Last month the worldwide effort to thwart the illegal copying and sales of video games took a turn to the draconian, with a number of publishers introducing new measures that often seemed to impact legitimate gamers as much as pirates.
France-based Ubisoft rolled out a new form of digital rights management that require players of their PC games to stay online at all times to play. Japan-based Sony tested out a new system that would require people purchasing one of their Playstation Portable games used to pay an extra $20 to play online. And Nintendo, taking a page from the music industry, levied a $1.5 million dollar suit against an Australian for copying their games.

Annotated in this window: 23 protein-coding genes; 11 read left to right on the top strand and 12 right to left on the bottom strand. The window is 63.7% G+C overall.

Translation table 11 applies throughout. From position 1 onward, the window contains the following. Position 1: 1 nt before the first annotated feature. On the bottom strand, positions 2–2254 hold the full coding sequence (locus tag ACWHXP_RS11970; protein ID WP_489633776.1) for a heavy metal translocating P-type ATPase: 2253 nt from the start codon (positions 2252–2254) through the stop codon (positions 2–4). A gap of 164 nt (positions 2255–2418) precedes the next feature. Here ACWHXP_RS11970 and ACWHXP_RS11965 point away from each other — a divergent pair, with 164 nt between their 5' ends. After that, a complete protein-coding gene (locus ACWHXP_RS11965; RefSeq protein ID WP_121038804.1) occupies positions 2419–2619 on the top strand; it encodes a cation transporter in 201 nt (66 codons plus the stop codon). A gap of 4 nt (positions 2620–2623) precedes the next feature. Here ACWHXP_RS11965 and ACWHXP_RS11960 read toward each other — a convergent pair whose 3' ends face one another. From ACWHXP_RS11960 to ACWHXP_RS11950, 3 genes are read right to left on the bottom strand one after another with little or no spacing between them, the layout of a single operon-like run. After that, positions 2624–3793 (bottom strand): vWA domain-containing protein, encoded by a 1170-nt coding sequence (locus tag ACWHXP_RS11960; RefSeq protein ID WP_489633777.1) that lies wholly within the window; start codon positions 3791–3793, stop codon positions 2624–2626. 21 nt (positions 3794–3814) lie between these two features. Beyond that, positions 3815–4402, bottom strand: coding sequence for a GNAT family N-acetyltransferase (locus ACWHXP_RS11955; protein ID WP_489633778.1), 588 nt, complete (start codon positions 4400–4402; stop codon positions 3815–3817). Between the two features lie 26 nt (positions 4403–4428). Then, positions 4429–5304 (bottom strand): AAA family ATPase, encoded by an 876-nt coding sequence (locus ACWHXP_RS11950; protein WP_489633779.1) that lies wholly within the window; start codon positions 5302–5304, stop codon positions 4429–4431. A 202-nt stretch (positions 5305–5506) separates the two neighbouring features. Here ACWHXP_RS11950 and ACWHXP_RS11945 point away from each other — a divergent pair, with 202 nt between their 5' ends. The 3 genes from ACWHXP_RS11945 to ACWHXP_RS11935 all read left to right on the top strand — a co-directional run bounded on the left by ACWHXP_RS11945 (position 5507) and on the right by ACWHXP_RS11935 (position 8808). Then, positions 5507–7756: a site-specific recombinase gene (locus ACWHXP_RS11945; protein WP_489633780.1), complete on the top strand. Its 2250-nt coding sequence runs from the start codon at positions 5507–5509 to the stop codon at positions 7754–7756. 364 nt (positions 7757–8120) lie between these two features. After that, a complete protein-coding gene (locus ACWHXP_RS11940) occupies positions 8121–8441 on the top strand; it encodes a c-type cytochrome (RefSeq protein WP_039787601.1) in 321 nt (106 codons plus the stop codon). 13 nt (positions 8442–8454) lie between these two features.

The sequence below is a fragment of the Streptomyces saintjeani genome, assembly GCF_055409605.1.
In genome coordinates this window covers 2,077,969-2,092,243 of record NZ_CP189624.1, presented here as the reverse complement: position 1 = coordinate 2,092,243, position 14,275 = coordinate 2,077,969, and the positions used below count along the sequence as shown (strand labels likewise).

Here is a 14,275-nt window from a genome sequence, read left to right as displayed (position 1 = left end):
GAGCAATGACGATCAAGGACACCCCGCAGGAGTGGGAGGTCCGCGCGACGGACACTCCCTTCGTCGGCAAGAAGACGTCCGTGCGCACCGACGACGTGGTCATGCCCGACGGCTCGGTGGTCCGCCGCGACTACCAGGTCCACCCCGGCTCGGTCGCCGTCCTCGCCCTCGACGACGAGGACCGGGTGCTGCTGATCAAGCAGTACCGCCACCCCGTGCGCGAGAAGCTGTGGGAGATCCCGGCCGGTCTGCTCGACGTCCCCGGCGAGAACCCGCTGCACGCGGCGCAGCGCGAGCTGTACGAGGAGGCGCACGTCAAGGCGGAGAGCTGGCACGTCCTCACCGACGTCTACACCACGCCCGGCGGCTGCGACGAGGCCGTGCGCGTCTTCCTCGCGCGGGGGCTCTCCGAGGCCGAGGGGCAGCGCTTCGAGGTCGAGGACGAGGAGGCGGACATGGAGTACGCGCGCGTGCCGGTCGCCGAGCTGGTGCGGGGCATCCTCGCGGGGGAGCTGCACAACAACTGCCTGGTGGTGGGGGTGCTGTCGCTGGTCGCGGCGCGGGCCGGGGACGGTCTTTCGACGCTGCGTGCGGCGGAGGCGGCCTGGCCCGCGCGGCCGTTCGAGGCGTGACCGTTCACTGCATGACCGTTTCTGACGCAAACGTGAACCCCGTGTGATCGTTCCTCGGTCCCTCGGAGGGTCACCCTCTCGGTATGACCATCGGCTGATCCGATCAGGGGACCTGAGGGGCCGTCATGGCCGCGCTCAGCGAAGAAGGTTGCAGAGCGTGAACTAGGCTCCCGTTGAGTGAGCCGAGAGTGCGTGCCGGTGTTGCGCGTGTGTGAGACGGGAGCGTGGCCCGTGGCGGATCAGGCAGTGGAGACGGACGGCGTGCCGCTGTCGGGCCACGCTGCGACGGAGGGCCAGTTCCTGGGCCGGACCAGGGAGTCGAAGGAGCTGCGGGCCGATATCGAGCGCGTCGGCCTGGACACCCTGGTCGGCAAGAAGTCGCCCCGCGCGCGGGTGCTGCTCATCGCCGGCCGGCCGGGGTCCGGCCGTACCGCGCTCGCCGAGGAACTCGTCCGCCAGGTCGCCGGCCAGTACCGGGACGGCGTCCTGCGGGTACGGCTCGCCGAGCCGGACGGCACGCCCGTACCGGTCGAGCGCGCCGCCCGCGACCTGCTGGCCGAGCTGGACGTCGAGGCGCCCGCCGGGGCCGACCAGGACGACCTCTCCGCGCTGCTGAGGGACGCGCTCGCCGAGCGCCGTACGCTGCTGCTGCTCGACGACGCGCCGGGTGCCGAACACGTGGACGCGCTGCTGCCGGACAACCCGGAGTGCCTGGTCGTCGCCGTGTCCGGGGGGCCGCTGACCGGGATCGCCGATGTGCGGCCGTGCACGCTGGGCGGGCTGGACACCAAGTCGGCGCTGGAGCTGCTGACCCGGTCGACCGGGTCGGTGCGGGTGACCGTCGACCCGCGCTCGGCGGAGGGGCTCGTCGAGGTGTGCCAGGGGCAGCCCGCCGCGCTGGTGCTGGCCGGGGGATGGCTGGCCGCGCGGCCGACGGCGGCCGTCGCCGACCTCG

But the companies involved all say the timing was coincidental and that these efforts are just their latest attempts to stop a practice that is hurting everyone from legitimate gamers to developers and publishers.
"Nintendo has been battling piracy in all its forms around the world for more than 20 years," said Jodi Daugherty, Nintendo of America's senior director of anti-piracy. "We have anti-piracy programs in more than 40 countries and we take a multifaceted approach to combat it, combining legal enforcement, consumer education, technology innovation and lobbying. I think a number of high-profile enforcement cases recently might have made it seem like there has been a surge, but Nintendo has always been aggressive in fighting piracy."
But what is becoming Nintendo's most notorious anti-piracy effort is the case against Queenslander James Burt.